The book reviews of UK children's author, Brian Keaney
Rose Tremaine's 1989 novel, Restoration, was such a feast for the reader, so funny, so well-researched, so humane and so moving, that I doubted whether she could possibly succeed with a sequel, especially more than twenty years later. In fact, she pulls it off wonderfully.
Though still liberally peppered with sex and low comedy, this is a more sombre tale. Merivel, King Charles and the other characters who careered through the pages of the first book, are fifteen years older. Old age and sickness are beginning to take their toll. The whole mood of the country has changed and disillusion with the monarch has set in.
Merivel now bears the responsibility for the welfare of his teenage daughter, Margaret. Despite this, he is still a man inclined to pleasure, flawed but likeable, weak but disarmingly honest. It is this weakness that is the wellspring of the plot. When his daughter is given a place at court and Merivel finds himself alone in his big house, he decides to to set off for Versailles in search of a purpose and a position with Louis XIV. Instead he becomes enamoured of a captive bear and involved with the wife of a member of the Swiss Guard.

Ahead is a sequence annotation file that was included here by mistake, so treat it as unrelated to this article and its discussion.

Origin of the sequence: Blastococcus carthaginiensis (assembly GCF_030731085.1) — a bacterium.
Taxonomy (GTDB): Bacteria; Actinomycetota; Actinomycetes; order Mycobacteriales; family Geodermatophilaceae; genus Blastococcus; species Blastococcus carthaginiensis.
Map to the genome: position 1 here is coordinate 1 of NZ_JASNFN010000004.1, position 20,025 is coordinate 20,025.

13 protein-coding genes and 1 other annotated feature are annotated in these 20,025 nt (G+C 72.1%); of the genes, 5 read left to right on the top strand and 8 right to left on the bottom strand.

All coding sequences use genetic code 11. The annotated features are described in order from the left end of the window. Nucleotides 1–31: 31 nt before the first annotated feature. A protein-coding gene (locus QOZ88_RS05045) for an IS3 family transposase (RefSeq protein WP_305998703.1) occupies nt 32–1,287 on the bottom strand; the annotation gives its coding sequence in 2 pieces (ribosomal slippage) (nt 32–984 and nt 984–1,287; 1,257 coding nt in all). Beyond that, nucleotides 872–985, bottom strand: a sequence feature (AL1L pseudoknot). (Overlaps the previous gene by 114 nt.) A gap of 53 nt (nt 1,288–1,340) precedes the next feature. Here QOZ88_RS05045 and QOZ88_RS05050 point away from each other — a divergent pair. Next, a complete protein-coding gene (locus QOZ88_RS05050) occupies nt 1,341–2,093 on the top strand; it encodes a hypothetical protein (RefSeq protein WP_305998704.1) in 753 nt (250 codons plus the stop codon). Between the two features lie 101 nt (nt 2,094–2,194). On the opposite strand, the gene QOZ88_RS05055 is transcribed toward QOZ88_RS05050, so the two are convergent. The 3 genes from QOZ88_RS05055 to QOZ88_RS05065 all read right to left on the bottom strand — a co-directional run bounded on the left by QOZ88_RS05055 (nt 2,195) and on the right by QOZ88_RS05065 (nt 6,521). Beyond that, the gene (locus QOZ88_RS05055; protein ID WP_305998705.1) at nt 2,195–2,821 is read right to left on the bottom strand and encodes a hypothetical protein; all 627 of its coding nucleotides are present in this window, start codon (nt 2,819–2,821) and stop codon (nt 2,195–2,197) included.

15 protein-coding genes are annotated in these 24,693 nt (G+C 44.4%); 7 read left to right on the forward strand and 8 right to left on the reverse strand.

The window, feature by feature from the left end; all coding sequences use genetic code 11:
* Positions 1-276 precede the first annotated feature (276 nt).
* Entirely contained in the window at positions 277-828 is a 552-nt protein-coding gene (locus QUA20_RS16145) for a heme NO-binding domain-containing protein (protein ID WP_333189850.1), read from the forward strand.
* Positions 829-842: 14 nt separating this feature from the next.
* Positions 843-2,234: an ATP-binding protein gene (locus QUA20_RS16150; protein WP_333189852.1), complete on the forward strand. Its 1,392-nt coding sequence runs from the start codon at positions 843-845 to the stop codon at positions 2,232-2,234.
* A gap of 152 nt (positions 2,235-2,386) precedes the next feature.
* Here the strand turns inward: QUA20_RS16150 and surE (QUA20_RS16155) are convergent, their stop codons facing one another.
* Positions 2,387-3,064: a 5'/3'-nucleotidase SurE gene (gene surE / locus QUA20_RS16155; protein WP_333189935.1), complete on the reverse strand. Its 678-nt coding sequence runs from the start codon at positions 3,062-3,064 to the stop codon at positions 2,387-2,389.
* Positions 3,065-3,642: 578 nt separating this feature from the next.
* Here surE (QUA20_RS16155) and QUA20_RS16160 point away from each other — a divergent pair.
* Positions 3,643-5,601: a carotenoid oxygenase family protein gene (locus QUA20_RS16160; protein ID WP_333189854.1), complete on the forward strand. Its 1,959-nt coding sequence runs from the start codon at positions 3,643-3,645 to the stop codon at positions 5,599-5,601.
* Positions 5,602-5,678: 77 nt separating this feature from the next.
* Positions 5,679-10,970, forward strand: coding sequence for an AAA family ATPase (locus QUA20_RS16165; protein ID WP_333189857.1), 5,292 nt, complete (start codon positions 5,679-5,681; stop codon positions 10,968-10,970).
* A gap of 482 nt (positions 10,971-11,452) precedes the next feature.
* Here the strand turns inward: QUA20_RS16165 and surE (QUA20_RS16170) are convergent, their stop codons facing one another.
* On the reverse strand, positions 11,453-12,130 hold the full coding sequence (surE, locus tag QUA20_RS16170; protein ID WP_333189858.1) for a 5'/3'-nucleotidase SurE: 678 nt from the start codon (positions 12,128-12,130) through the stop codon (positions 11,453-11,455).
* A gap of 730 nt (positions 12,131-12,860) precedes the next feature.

What makes Tremaine a really first-class writer is the depth of her characterisation and the honesty of her writing. She is not afraid to tackle any subject. She goes wherever human beings go. There is a remarkable scene in a stagecoach in which a woman exposes herself to a group of male passengers that is simultaneously horrifying and hilarious. I can't imagine anyone else writing it with such ease and such obvious relish.
I enjoyed this book enormously. It made me feel glad to be alive.